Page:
Of the 90 patients with BCG-refractory CIS, 11% (10 patients) developed metastatic or deeply-invasive bladder cancer during follow-up; four of these patients, none who underwent cystectomy, died with metastatic bladder cancer and six were found to have developed stage progression to deeply-invasive disease (T3), with lymph node involvement in one patient, at the time of cystectomy. It is difficult to ascertain to what extent the development of advanced bladder cancer in these patients was due to the delay in cystectomy required to receive treatment with VALSTAR (3 months was the time to follow-up to determine response), as cystectomy was often delayed or was never performed despite failure of treatment with VALSTAR. In the 10 patients documented to have invasive bladder cancer or metastatic disease, the delay between the time of treatment failure (when cystectomy should have been performed) and cystectomy or documentation of advanced bladder cancer was a median of 17.5 months.

VALSTAR is indicated for intravesical therapy of BCG-refractory carcinoma in situ (CIS) of the urinary bladder in patients for whom immediate cystectomy would be associated with unacceptable morbidity or mortality.


VALSTAR is contraindicated in patients with known hypersensitivity to anthracyclines or Cremophor® EL (polyoxyethyleneglycol triricinoleate).

Patients with concurrent urinary tract infections should not receive VALSTAR.

VALSTAR should not be administered to patients with a small bladder capacity, i.e., unable to tolerate a 75 mL instillation.

Patients should be informed that VALSTAR has been shown to induce complete response in only about 1 in 5 patients with BCG-refractory CIS, and that delaying cystectomy could lead to development of metastatic bladder cancer, which is lethal. The exact risk of developing metastatic bladder cancer from such a delay may be difficult to assess (See CLINICAL TRIALS ) but increases the longer cystectomy is delayed in the presence of persisting CIS. If there is not a complete response of CIS to treatment after 3 months or if CIS recurs, cystectomy must be reconsidered.

VALSTAR should not be administered to patients with a perforated bladder or to those in whom the integrity of the bladder mucosa has been compromised (see PRECAUTIONS and , Figure 2).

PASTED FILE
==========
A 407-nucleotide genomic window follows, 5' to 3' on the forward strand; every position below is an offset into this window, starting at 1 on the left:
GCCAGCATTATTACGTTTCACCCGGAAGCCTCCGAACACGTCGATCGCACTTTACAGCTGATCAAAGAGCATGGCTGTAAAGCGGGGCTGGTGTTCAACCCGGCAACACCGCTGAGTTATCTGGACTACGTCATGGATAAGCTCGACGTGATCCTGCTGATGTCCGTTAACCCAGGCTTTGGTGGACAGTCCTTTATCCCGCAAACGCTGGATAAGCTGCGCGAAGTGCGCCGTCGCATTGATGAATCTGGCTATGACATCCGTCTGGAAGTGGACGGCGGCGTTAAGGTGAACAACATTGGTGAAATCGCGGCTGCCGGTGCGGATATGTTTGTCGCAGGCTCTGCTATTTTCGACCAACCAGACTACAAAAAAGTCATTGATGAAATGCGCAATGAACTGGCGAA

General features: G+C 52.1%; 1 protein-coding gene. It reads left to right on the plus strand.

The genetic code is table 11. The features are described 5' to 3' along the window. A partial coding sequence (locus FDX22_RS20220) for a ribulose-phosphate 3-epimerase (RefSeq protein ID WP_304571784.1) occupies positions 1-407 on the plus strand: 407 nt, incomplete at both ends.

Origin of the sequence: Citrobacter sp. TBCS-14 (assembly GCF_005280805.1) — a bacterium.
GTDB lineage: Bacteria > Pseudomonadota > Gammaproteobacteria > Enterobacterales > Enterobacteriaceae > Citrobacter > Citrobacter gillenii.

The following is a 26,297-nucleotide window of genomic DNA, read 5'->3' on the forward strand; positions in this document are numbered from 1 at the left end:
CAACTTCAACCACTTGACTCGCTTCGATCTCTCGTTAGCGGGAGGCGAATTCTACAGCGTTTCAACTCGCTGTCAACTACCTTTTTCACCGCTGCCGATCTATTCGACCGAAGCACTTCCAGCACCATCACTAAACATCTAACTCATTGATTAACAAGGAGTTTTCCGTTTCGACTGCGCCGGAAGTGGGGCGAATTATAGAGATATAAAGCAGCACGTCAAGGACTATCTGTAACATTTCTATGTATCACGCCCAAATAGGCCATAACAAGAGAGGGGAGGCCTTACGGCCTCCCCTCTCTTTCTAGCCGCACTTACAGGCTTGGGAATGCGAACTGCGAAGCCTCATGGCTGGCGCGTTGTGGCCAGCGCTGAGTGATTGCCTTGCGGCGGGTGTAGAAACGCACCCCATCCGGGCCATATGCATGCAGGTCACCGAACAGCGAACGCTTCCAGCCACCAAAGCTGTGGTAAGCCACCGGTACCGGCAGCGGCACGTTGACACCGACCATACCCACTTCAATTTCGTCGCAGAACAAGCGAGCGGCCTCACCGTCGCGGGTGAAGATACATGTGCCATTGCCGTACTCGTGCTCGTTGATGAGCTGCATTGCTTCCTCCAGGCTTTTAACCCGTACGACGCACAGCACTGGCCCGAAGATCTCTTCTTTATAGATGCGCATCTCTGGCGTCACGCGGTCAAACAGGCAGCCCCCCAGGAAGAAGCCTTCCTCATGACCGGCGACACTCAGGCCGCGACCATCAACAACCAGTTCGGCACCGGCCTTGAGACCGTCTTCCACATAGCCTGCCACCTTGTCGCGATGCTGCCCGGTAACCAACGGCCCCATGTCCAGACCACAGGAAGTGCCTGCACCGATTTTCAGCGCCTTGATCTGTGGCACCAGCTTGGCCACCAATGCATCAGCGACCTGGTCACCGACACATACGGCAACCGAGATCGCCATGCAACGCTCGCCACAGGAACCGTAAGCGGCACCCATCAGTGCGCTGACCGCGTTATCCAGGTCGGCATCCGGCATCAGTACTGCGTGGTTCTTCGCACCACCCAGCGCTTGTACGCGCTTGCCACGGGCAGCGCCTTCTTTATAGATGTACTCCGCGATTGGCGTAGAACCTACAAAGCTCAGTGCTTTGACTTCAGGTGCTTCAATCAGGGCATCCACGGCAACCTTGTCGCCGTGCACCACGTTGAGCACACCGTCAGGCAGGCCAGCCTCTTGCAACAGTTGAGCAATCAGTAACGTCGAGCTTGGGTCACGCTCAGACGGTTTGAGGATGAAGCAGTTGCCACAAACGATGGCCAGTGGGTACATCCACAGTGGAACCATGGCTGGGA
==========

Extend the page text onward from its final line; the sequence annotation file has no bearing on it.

In order to avoid possible dangerous systemic exposure to VALSTAR for the patients undergoing transurethral resection of the bladder, the status of the bladder should be evaluated before the intravesical instillation of drug. In case of bladder perforation, the administration of VALSTAR should be delayed until bladder integrity has been restored.

VALSTAR should be administered under the supervision of a physician experienced in the use of intravesical cancer chemotherapeutic agents.


General:   Aseptic techniques must be used during administration of intravesical VALSTAR to avoid introducing contaminants into the urinary tract or traumatizing unduly the urinary mucosa.

Information for Patients:   Patients should be informed that VALSTAR has been shown to induce complete responses in only about 1 in 5 patients, and that delaying cystectomy could lead to development of metastatic bladder cancer, which is lethal. They should discuss with their physician the relative risk of cystectomy versus the risk of metastatic bladder cancer (see CLINICAL TRIALS ) and be aware that the risk increases the longer cystectomy is delayed in the presence of persisting CIS.

Patients should be informed that the major acute toxicities from VALSTAR are related to irritable bladder symptoms that may occur during instillation and retention of VALSTAR and for a limited period following voiding. For the first 24 hours following administration, red-tinged urine is typical. Patients should report prolonged irritable bladder symptoms or prolonged passage of red-colored urine immediately to their physician.

Women of childbearing potential should be advised not to become pregnant during treatment. Men should be advised to refrain from engaging in procreative activities while receiving therapy with VALSTAR. All patients of reproductive age should be advised to use an effective contraception method during the treatment period.

Irritable Bladder Symptoms:   VALSTAR should be used with caution in patients with severe irritable bladder symptoms. Bladder spasm and spontaneous discharge of the intravesical instillate may occur; clamping of the urinary catheter is not advised and, if performed, should be executed under medical supervision and with caution.

Drug Interactions:   Because systemic exposure to VALSTAR is negligible following intravesical administration, the potential for drug interactions is low. No drug interaction studies were conducted.

Carcinogenesis, Mutagenesis, Impairment of Fertility:   The carcinogenic potential of VALSTAR has not been evaluated, but the drug does cause damage to DNA in vitro . VALSTAR was mutagenic in in vitro assays in Salmonella typhimurium and Escherichia coli . VALSTAR was clastogenic in the chromosomal aberration assay in CHO cells. Studies of the effects of VALSTAR on male or female fertility have not been done.